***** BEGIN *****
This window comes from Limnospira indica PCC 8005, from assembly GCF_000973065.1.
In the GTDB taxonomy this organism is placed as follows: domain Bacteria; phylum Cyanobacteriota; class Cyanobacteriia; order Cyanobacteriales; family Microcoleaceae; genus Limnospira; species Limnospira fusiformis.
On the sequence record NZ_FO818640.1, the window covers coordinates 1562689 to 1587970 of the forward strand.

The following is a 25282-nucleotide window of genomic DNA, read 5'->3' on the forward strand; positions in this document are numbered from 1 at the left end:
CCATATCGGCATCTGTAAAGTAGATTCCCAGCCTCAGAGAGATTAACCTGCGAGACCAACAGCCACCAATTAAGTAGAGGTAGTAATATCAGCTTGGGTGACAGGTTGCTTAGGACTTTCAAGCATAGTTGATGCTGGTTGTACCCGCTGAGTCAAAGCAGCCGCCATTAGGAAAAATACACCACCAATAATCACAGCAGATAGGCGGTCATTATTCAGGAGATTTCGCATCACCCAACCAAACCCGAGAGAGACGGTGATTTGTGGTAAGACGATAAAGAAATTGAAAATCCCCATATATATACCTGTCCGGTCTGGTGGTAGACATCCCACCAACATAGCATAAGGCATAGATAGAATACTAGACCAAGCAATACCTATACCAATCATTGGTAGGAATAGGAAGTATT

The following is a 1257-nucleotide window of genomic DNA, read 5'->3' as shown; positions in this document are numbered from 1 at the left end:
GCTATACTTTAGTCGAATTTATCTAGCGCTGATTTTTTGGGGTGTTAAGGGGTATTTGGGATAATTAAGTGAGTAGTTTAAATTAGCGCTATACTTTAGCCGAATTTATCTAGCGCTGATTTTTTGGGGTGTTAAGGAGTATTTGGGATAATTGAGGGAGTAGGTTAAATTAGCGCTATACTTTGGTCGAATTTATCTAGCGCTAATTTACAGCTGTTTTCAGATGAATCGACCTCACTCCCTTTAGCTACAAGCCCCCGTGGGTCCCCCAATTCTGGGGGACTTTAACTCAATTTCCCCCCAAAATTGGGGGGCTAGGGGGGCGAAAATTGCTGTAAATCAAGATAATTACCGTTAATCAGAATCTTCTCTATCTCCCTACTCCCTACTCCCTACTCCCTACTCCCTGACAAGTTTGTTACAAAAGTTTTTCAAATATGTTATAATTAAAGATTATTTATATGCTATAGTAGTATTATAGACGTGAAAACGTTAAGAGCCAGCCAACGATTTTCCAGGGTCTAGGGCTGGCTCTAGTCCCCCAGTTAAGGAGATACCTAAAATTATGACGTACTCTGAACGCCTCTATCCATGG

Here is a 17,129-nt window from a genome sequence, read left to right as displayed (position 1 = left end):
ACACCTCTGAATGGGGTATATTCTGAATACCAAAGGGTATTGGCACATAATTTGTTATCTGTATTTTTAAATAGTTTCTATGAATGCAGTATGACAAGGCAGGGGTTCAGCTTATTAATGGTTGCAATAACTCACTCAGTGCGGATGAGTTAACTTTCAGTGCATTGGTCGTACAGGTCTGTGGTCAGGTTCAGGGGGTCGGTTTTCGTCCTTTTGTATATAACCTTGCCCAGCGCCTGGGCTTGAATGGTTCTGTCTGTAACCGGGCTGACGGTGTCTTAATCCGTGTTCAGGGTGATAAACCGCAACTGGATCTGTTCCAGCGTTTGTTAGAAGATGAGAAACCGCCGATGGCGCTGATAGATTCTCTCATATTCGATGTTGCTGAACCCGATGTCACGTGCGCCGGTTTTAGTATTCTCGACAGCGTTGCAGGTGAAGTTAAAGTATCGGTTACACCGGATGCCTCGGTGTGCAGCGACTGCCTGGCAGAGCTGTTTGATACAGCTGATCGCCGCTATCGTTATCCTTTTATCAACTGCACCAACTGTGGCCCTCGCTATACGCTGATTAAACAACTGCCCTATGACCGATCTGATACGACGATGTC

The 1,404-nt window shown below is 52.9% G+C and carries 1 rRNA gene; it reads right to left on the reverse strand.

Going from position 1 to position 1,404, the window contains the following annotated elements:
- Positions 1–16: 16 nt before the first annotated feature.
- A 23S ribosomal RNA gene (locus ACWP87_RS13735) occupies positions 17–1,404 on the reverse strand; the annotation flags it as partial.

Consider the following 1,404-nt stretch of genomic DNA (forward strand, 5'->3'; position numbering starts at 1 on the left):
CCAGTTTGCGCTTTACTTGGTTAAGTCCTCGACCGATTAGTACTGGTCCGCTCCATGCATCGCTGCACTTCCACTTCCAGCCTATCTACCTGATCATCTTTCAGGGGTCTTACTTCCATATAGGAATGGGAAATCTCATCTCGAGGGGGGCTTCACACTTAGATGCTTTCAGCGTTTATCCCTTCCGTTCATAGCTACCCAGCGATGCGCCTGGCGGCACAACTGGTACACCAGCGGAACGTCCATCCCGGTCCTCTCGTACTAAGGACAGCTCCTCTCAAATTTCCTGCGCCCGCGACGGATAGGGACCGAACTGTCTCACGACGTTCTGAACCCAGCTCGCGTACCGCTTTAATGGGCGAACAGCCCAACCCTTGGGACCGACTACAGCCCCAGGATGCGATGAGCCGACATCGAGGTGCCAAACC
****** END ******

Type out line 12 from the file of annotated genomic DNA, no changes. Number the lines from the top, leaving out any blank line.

- Positions 1–16: 16 nt before the first annotated feature.